Saturday, 15 February 2014

Magical Classics: ROOM 13 by Robert Swindells

When vampires were vampires! Sally Nicholls, and the delights of being scared out of your wits.

There was one in the corner of every classroom. A bookcase on wheels, with shelves on either side, filled with books. The books were supposed to get more difficult to read as we went up the school, but there were a few titles which cropped up in classroom after classroom. Roald Dahl, of course. (It was the early 90s). Anne Fine. Dick King Smith. Carbonel the Witch’s Cat, and Noel Stretfeild’s The Circus is Coming. These were the books were supposed to borrow and write lists of in our reading journals. They were the books we read in Silent Reading every Friday, and from which our class readers were chosen.

Most of my class weren’t great readers, but since Friday came round as surely as the moon, we all borrowed books from the bookcase, and inevitably favourites developed. In Year Seven, our classroom favourites were Beverley Naidoo’s Journey to Jo’berg, which didn’t click for me, and Vivien Alcock’s The Cuckoo Sister; a wonderful, wonderful book which any publishers reading this blog should go and bring back into print immediately.

But in Year Six our classroom favourite was Room 13 by Robert Swindells.

Room 13 was about a vampire. Not a sexy vampire, but a vampire who was slowly murdering one of the girls on a school trip to Whitby. The hotel the class were staying in didn’t have a room 13, except in the middle of the night, when it did, because that’s where the vampire lived.

The vampire was frightening. That’s why we all loved the book. We didn’t want to date him, we wanted to murder him, as the children in the novel have to, with a stick of rock sharpened to a point, a large rock to hammer in the point, and a crucifix made from the crossed sticks of a plastic kite. (I think there may have been something else they used, but I’m deliberately not looking up the plot because I’m fascinated by how much I can remember of a novel I read once twenty years ago, when I was ten. Quite a lot, is the answer. Much more than I can remember of the Enid Blytons I read and read and read at the same time.)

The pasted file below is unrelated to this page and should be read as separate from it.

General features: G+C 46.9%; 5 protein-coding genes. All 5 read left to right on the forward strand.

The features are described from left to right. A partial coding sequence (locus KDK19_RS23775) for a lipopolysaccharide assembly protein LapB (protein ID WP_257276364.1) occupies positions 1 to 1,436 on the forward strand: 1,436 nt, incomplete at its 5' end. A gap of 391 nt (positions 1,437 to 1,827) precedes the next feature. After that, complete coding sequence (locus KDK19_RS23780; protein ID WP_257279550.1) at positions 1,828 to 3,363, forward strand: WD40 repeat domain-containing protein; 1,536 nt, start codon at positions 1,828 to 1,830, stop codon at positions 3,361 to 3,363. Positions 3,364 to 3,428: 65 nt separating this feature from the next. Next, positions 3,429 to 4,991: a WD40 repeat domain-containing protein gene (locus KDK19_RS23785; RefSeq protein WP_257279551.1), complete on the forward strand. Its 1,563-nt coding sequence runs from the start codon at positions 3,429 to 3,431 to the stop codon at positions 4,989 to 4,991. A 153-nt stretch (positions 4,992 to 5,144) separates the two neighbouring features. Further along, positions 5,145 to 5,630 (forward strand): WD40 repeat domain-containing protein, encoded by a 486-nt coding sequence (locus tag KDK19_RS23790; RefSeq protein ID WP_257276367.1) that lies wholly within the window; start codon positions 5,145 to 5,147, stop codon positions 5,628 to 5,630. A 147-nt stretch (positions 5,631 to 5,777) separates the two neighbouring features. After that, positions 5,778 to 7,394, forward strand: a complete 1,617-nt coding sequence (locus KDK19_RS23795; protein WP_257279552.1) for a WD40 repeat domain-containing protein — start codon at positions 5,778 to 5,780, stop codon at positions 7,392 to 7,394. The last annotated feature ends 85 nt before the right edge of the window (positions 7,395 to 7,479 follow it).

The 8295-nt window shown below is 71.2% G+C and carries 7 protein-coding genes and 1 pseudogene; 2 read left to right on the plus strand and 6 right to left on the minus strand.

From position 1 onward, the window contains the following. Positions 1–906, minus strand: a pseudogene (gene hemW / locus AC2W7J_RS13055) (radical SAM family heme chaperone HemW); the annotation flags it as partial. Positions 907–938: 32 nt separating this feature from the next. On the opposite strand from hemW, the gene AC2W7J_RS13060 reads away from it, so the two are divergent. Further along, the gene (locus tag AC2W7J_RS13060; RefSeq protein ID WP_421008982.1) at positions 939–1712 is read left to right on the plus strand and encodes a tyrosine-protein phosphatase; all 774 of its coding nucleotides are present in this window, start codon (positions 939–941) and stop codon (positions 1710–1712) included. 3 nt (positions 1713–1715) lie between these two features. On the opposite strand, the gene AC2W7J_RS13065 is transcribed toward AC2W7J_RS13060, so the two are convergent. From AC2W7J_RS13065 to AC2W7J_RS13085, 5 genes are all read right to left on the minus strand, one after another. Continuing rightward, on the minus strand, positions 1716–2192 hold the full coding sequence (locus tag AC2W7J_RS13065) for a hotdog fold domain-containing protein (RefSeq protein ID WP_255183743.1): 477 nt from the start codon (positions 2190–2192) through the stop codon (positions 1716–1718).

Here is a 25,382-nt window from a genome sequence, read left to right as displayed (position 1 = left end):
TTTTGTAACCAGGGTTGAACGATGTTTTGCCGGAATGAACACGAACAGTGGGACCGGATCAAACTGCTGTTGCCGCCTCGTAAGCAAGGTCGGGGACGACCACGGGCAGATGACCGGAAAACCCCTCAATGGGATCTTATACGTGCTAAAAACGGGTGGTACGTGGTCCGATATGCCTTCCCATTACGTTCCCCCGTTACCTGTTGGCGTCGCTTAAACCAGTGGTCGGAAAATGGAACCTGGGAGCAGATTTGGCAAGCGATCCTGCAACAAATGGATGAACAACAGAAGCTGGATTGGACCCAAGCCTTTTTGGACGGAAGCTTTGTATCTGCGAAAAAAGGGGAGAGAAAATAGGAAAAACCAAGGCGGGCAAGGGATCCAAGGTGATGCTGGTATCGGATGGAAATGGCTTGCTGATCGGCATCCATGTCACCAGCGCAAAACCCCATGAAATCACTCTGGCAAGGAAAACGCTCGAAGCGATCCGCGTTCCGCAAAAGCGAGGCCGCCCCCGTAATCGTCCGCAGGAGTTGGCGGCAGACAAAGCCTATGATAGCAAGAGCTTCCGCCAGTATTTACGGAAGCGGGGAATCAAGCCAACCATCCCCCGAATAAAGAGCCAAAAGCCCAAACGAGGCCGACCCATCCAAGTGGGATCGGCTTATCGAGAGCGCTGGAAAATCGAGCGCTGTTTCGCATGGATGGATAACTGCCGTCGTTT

Oh, a torch! They had a torch as well.

I didn’t have much opportunity to be scared when I was ten. There was Point Horror, about which I was somewhat snobbish, and were anyway mostly American and never managed to frighten me. My mother never censored my reading, but she did censor my viewing – I remember not being allowed to watch Labyrinth, and she was even a bit doubtful about The Lion, The Witch, and the Wardrobe, which went out on the BBC when I was six. I don’t remember actually being that scared of Room 13, but I remembered the thrill of reading something which didn’t patronise its audience, that included dark nights, and hidden rooms, and children with agency, and villains who were unashamedly evil. We felt respected by Room 13 in a way I rarely felt respected by Point Horror or Goosebumps. It was also a great story.

When writing my first ghost novel for children, Close Your Pretty Eyes, I never considered toning down the terror. I was more worried about making it frightening enough. I wanted the child reader to feel respected. I wanted to appeal to the sort of child who enjoyed novels like Coraline, or the scarier Doctor Who episodes. Doctor Who may cut down the blood or gore, but it rarely worries about being too frightening. I wanted a genuinely murderous villain, like the vampire in Room 13, and child characters with the agency to defeat her.

I was a little unprepared for the adults who read Close Your Pretty Eyes and professed themselves ‘too frightened’, who questioned whether it was a children’s book and read it with the lights left on. I am sure there will be children who will be too young for this book, and will not want to read it. 

But when I was ten, I wanted to be frightened.

Sally Nicholls, courting danger. In the act of being swallowed by a mad tree.

 Sally Nicholls was born in Stockton, just after midnight, in a  thunderstorm. Her father died when she was two and she and her brother  were brought up by her mother. She has always loved reading and spent  most of her childhood trying to make life work like it did in books.  After school, she worked in Japan for six months and travelled around  Australia and New Zealand, then came back and did a degree in Philosophy and Literature at the University of Warwick. In her third year she  enrolled in a Master in Writing for Young People at Bath Spa University. It was here at the age of twenty-two that she wrote Ways to Live Forever, her first novel, which went on to win the Waterstones Children’s Book  Prize 2008. She was also named Glen Dimplex New Writer of the Year in  2008. Sally’s later work includes Season of Secrets, All Fall Down and the really rather terrifying ghost story Close Your Pretty Eyes.


  1. Kids do like to be scared, though not *too* much. I remember asking a child once whether she really found Goosebumps scary. Her answer was no, not really, but it was all the horror fiction they had available in primary school. Still, it's a popular series, so, respect or not, there are plenty of kds who love it! ;-)

    Have to agree about wishing for vampires who are vampires!